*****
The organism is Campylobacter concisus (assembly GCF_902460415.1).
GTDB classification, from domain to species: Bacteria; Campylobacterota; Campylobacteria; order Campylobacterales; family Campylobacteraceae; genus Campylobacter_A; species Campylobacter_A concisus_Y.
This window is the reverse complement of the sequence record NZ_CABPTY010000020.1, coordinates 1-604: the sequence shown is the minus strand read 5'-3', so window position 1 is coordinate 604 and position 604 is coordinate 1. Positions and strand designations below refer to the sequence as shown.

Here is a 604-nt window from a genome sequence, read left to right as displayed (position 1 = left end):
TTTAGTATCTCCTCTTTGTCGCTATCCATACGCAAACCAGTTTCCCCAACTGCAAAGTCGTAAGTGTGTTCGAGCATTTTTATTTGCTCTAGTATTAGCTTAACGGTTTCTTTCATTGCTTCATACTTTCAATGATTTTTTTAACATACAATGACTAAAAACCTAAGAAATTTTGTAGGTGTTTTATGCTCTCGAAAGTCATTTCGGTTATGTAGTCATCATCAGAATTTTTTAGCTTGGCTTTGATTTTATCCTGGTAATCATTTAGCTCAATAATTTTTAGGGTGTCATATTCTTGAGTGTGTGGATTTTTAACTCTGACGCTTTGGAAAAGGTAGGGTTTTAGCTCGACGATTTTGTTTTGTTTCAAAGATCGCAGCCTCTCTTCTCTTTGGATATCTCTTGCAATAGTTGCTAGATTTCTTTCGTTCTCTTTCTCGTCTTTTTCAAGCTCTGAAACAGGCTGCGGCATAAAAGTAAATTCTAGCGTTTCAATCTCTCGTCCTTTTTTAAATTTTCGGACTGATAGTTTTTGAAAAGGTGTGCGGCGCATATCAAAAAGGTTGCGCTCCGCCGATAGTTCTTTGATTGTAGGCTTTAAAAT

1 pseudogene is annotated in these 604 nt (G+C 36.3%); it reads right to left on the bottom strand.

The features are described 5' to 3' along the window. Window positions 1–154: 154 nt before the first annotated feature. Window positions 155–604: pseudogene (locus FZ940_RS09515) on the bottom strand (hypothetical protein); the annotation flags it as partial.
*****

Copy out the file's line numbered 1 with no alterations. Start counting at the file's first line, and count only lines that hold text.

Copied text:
The organism is Campylobacter concisus (assembly GCF_902460415.1).